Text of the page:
As the bucket and spade season approaches and you head to your holiday home, you may be interested to know that just one percent of English houses are second properties.
Unfortunately for local residents, most of that one percent seem to choose St Ives as the location of their second home. According to the town council, fully one quarter of the properties in the town are owned by outsiders or are holiday lets. This, according to aggrieved councillors, prices out locals and turns St Ives into a ghost town during the times of the year when Londoners are away earning money.
In May, the town had a referendum on the issue and fully 83 percent of residents opted to introduce a ban on new homes being sold to outsiders.
This is a bonkers response to a difficult problem. If you restrict the market for new homes in this way, the prices of those homes will inevitably drop. This will prompt sane housebuilders to go elsewhere, so there will be no uplift in the number of new homes for locals, particularly as the supply of social housing that comes with new development will also be switched off. Rich incomers will have to look elsewhere and eventually that will reduce the money flowing into the town. Existing homeowners will resent the hit on the value of their houses and at worst the town could get ‘ghostly’ during the summer as well as the winter, hitting everyone’s livelihood.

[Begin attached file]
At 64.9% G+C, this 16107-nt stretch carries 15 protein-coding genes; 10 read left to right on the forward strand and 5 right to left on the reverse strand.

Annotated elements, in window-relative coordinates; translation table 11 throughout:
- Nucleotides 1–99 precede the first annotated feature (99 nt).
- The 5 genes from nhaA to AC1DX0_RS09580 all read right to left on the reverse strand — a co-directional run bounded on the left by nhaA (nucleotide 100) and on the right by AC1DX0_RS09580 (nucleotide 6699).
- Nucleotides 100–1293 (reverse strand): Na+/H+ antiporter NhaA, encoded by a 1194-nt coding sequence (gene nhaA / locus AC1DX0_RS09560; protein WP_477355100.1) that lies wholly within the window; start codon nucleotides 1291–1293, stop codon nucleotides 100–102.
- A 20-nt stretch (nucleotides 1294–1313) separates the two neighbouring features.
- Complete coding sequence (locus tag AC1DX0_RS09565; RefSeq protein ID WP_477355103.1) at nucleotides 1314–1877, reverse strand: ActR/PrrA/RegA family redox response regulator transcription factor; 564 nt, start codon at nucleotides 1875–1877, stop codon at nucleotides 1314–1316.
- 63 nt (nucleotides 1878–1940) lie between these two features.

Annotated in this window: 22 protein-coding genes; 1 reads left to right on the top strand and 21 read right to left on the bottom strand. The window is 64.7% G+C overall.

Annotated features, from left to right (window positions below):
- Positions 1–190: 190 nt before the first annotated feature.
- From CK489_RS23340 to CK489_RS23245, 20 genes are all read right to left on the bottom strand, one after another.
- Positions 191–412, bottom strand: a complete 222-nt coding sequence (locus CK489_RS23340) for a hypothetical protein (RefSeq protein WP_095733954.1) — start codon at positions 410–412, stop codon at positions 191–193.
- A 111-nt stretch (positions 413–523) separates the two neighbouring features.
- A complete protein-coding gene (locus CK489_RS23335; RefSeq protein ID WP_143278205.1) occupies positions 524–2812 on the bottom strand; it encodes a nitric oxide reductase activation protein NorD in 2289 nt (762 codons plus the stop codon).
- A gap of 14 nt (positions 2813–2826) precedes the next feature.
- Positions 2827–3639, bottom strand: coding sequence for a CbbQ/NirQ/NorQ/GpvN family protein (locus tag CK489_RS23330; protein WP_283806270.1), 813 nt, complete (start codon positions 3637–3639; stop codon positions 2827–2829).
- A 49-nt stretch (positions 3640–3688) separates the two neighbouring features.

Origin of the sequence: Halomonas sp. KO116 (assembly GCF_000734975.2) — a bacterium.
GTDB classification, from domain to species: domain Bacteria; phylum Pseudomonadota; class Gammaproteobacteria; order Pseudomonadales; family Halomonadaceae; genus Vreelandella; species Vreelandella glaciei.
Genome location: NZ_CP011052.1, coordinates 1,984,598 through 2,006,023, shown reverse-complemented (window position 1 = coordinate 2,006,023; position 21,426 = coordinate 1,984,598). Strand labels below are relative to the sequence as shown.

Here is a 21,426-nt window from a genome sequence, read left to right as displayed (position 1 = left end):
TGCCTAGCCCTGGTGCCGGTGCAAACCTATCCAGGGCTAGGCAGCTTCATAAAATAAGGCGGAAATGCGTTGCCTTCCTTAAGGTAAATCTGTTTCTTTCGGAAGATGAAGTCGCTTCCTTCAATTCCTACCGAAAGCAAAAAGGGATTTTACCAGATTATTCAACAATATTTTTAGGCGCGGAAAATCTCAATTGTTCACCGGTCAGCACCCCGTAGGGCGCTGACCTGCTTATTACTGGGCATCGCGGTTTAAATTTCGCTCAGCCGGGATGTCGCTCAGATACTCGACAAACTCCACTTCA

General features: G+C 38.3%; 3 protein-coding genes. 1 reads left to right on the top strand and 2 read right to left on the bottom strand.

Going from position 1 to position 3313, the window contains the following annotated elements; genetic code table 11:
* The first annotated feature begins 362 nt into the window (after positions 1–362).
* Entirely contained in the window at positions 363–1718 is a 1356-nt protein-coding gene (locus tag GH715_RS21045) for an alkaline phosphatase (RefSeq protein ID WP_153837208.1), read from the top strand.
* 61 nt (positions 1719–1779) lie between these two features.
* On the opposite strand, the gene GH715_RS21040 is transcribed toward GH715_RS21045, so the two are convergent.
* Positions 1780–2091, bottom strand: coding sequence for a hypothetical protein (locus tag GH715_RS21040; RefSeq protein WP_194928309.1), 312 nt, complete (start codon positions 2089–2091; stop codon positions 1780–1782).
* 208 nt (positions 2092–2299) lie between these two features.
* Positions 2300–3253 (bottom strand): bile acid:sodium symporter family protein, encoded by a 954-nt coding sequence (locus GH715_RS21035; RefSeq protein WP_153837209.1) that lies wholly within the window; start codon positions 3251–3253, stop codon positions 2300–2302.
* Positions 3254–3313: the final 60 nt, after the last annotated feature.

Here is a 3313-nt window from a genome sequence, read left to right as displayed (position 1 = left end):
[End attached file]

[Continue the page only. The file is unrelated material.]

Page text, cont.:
The real answer to the problem in St Ives is to build more homes. If you increase the supply, prices will drop and locals will be able to afford to buy. But if a second referendum was held in St Ives asking locals to accept a 50 percent increase in the number of houses you’d get an even more emphatic response than the 83 percent who voted last time.
This is the British malaise. Those of us who own property are happy to profit from the upward escalator in value it brings. To protect our position, we resist new development. This selfishness causes the young and the poor to live in inadequate and expensive homes in areas they don’t want to be. It reduces the flexibility in our economy and constricts growth.
The answer to a shortage of housing is to build more houses. It’s a no-brainer. But unfortunately brains don’t seem to count.